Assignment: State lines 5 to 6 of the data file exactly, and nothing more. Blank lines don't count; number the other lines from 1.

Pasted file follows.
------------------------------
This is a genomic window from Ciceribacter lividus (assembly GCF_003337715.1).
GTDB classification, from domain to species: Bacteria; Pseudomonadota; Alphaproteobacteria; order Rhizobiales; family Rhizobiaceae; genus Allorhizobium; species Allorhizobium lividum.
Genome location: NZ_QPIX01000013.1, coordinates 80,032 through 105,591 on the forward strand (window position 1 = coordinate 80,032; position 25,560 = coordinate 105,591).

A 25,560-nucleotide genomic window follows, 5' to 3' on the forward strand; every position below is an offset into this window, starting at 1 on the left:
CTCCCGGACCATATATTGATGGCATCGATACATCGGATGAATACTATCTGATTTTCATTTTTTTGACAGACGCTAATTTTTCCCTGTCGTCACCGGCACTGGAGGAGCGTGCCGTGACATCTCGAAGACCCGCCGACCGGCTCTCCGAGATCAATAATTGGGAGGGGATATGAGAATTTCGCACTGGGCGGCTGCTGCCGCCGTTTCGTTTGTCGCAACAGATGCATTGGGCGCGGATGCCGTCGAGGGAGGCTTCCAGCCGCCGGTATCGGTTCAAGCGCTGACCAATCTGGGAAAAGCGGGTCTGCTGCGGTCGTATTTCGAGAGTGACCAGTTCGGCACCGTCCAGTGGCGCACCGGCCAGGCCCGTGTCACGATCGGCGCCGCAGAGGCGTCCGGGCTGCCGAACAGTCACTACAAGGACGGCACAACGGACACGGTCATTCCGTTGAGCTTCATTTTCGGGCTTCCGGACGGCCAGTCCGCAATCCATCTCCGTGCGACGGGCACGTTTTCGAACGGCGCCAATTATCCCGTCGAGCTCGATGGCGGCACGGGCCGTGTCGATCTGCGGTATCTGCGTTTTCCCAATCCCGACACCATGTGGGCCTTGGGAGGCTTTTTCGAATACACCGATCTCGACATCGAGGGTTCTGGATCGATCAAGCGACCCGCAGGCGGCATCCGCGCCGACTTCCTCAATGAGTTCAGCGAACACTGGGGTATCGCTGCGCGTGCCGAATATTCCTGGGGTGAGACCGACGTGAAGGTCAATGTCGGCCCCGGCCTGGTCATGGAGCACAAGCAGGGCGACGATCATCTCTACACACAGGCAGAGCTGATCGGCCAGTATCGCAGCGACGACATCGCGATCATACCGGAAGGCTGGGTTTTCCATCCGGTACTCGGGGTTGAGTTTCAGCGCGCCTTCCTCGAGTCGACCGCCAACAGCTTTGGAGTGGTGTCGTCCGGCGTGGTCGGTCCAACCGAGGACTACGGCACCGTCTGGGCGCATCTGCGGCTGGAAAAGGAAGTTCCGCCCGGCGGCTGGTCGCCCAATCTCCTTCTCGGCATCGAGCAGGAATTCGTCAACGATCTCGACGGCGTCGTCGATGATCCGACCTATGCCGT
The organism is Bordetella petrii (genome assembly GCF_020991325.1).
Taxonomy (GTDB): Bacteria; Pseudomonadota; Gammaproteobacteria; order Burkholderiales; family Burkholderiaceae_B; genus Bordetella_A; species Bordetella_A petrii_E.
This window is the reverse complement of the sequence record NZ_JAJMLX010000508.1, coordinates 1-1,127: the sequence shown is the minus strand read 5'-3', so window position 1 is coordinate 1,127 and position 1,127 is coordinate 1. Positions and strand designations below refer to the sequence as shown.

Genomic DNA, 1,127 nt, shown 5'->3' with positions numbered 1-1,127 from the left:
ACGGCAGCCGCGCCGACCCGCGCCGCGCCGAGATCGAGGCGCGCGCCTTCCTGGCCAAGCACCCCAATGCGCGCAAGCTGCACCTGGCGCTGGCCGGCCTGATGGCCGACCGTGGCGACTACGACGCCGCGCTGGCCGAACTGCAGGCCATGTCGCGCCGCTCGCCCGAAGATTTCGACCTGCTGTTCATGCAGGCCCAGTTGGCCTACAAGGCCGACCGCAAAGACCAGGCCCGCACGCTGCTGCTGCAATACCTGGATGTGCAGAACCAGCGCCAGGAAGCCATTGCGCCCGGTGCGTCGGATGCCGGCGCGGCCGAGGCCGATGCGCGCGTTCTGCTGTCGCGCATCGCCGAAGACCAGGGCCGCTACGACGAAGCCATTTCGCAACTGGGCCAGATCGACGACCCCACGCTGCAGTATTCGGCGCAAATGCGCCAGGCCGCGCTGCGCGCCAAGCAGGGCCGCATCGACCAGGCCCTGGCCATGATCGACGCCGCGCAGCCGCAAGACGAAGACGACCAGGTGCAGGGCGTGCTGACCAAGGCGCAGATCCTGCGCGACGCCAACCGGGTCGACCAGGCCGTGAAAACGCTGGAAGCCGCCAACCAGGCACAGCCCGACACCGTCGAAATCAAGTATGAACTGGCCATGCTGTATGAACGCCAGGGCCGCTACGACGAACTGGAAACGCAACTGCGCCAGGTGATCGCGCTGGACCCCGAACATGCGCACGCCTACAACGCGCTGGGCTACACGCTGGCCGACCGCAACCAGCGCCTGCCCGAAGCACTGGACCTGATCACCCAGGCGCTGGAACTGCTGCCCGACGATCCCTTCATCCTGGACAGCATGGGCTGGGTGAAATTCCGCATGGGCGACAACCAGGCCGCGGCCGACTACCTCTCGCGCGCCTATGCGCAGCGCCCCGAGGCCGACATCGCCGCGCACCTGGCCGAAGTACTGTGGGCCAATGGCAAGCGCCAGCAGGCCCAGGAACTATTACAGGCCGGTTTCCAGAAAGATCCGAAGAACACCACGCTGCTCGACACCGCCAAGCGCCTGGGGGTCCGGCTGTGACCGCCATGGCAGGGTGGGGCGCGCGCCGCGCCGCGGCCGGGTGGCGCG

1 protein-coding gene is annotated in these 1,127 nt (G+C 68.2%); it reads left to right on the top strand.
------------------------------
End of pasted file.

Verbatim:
CTCCCGGACCATATATTGATGGCATCGATACATCGGATGAATACTATCTGATTTTCATTTTTTTGACAGACGCTAATTTTTCCCTGTCGTCACCGGCACTGGAGGAGCGTGCCGTGACATCTCGAAGACCCGCCGACCGGCTCTCCGAGATCAATAATTGGGAGGGGATATGAGAATTTCGCACTGGGCGGCTGCTGCCGCCGTTTCGTTTGTCGCAACAGATGCATTGGGCGCGGATGCCGTCGAGGGAGGCTTCCAGCCGCCGGTATCGGTTCAAGCGCTGACCAATCTGGGAAAAGCGGGTCTGCTGCGGTCGTATTTCGAGAGTGACCAGTTCGGCACCGTCCAGTGGCGCACCGGCCAGGCCCGTGTCACGATCGGCGCCGCAGAGGCGTCCGGGCTGCCGAACAGTCACTACAAGGACGGCACAACGGACACGGTCATTCCGTTGAGCTTCATTTTCGGGCTTCCGGACGGCCAGTCCGCAATCCATCTCCGTGCGACGGGCACGTTTTCGAACGGCGCCAATTATCCCGTCGAGCTCGATGGCGGCACGGGCCGTGTCGATCTGCGGTATCTGCGTTTTCCCAATCCCGACACCATGTGGGCCTTGGGAGGCTTTTTCGAATACACCGATCTCGACATCGAGGGTTCTGGATCGATCAAGCGACCCGCAGGCGGCATCCGCGCCGACTTCCTCAATGAGTTCAGCGAACACTGGGGTATCGCTGCGCGTGCCGAATATTCCTGGGGTGAGACCGACGTGAAGGTCAATGTCGGCCCCGGCCTGGTCATGGAGCACAAGCAGGGCGACGATCATCTCTACACACAGGCAGAGCTGATCGGCCAGTATCGCAGCGACGACATCGCGATCATACCGGAAGGCTGGGTTTTCCATCCGGTACTCGGGGTTGAGTTTCAGCGCGCCTTCCTCGAGTCGACCGCCAACAGCTTTGGAGTGGTGTCGTCCGGCGTGGTCGGTCCAACCGAGGACTACGGCACCGTCTGGGCGCATCTGCGGCTGGAAAAGGAAGTTCCGCCCGGCGGCTGGTCGCCCAATCTCCTTCTCGGCATCGAGCAGGAATTCGTCAACGATCTCGACGGCGTCGTCGATGATCCGACCTATGCCGT
The organism is Bordetella petrii (genome assembly GCF_020991325.1).